Regarding Rasam and Sambhar the typical South Indian soups or soup-likes

mysorian

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For realistic carbohydrate calculations, one needs to know what they are.

South India is famous for its lentil-based super delicious vegetable preparations. This is consumed two times a day in most homes. The carbohydrate and calorie values for these are non-existent or absent. Even those that exist on food sites are not so good. The reason is that Sambar or Rasam are not even properly defined. Also, some of them are from North Indian recipes that are different from the South Indian.

Let me say what Rasam and Sambhar are as consumed in South India:

Rasam: A watery soup akin to what the Britishers called Mulligatawny soup. Please note that Rasam and Mulligatwany soup are not the same.

Rasam has the following ingredients in South India (majority of them): Pigeon split peas (dry), tamarind juice, garnishing consisting of Rasam Powder, Curry leaves, salt, and sometimes some cut onions (where it is allowed by the sect). After it is prepared there is a second stage of touch-up garnishing consisting of black mustard seeds (sputtered in oil), broken pieces of dry red chilies, and Hing (asafetida).

Rasam can be taken as a hot drink if someone has a cold or stuffed nose. More commonly it is mixed with rice with a dash of ghee. We need to find the carb value for this preparation.

--To be continued

 
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HSSS

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Pigeon split peas (dry),
tamarind juice,
Rasam Powder,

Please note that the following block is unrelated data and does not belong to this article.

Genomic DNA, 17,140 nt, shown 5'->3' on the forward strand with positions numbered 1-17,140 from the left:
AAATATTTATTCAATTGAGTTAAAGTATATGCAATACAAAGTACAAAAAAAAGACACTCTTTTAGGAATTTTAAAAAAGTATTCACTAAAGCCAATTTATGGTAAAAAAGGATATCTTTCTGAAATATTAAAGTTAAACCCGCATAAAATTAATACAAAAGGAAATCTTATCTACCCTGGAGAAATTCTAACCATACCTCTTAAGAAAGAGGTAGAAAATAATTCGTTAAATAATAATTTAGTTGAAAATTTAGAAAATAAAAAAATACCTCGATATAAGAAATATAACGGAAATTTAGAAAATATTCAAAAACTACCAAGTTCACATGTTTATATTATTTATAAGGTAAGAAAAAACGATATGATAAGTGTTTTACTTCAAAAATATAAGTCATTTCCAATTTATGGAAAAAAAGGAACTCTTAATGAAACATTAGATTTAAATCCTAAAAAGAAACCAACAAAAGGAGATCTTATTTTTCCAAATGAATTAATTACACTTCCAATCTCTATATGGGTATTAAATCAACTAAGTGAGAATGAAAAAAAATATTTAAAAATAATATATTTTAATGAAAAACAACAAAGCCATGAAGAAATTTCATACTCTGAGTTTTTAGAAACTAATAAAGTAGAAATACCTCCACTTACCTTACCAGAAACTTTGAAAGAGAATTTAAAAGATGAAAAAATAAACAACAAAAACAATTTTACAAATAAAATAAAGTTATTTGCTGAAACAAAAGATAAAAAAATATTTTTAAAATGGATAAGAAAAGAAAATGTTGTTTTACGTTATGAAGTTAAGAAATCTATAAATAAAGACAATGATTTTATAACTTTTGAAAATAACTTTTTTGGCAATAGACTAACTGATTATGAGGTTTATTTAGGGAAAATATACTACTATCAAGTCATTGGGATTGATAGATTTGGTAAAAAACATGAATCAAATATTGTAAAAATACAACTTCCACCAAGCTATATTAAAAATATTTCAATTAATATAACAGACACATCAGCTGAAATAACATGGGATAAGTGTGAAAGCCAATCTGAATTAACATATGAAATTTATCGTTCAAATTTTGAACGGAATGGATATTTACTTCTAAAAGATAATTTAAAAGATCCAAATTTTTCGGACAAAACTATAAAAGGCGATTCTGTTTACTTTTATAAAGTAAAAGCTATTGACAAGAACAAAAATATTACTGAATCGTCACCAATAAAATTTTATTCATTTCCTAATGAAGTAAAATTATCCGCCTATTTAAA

Curry leaves,
salt,
onions
black mustard seeds
oil
dry red chilies
Hing (asafetida)

I admit some of these may not feature on uk based carb listings but I’m sure with some digging and a little maths you can get a reasonable estimation of carbs of the amount. If the used amount is tiny and you can‘t find the exact item the closest alternative will probably be good enough. I can’t see why 100% precise numbers are needed That said I found the peas and rasam powder instantly with a quick google. Does your packaging tell you anything for your own supply?

Ultimately knowing if a meal is high, medium or low carb can be good enough alongside your meter readings to know if it works for you. This does sound a fairly high carb dish to me though.
 
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mysorian

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The major item is lentils. The spices are negligible. Hing may be fractional.
 

HSSS

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The major item is lentils. The spices are negligible. Hing may be fractional.
Yeah lentils are problematic for a lot of type 2. I suggest testing on your meter to see if they are for you. From memory the rasam powder was about 14% carbs but I have no idea how much you use. If it’s small probably not an issue.
 

Zilsniggy

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Yeah lentils are problematic for a lot of type 2. I suggest testing on your meter to see if they are for you. From memory the rasam powder was about 14% carbs but I have no idea how much you use. If it’s small probably not an issue.
Lentils, peas, and rice are all reasonably high in carbohydrate. Best thing to do is test after eating as HSSS says above, then you will know how your own recipe affects you.
 

katmandu

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Lentils, peas, and rice are all reasonably high in carbohydrate. Best thing to do is test after eating as HSSS says above, then you will know how your own recipe affects you.
Nutrition infomation taken from 2 different brands of 300gm cans of Green Lentils in water
Per 100gms
Carbs 15.7g of which Sugar 0.3g
Carbs 11.6g of which Sugar 0.2g

Carbs are low and sugars neglible.
 

lovinglife

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Nutrition infomation taken from 2 different brands of 300gm cans of Green Lentils in water
Per 100gms
Carbs 15.7g of which Sugar 0.3g
Carbs 11.6g of which Sugar 0.2g

Carbs are low and sugars neglible.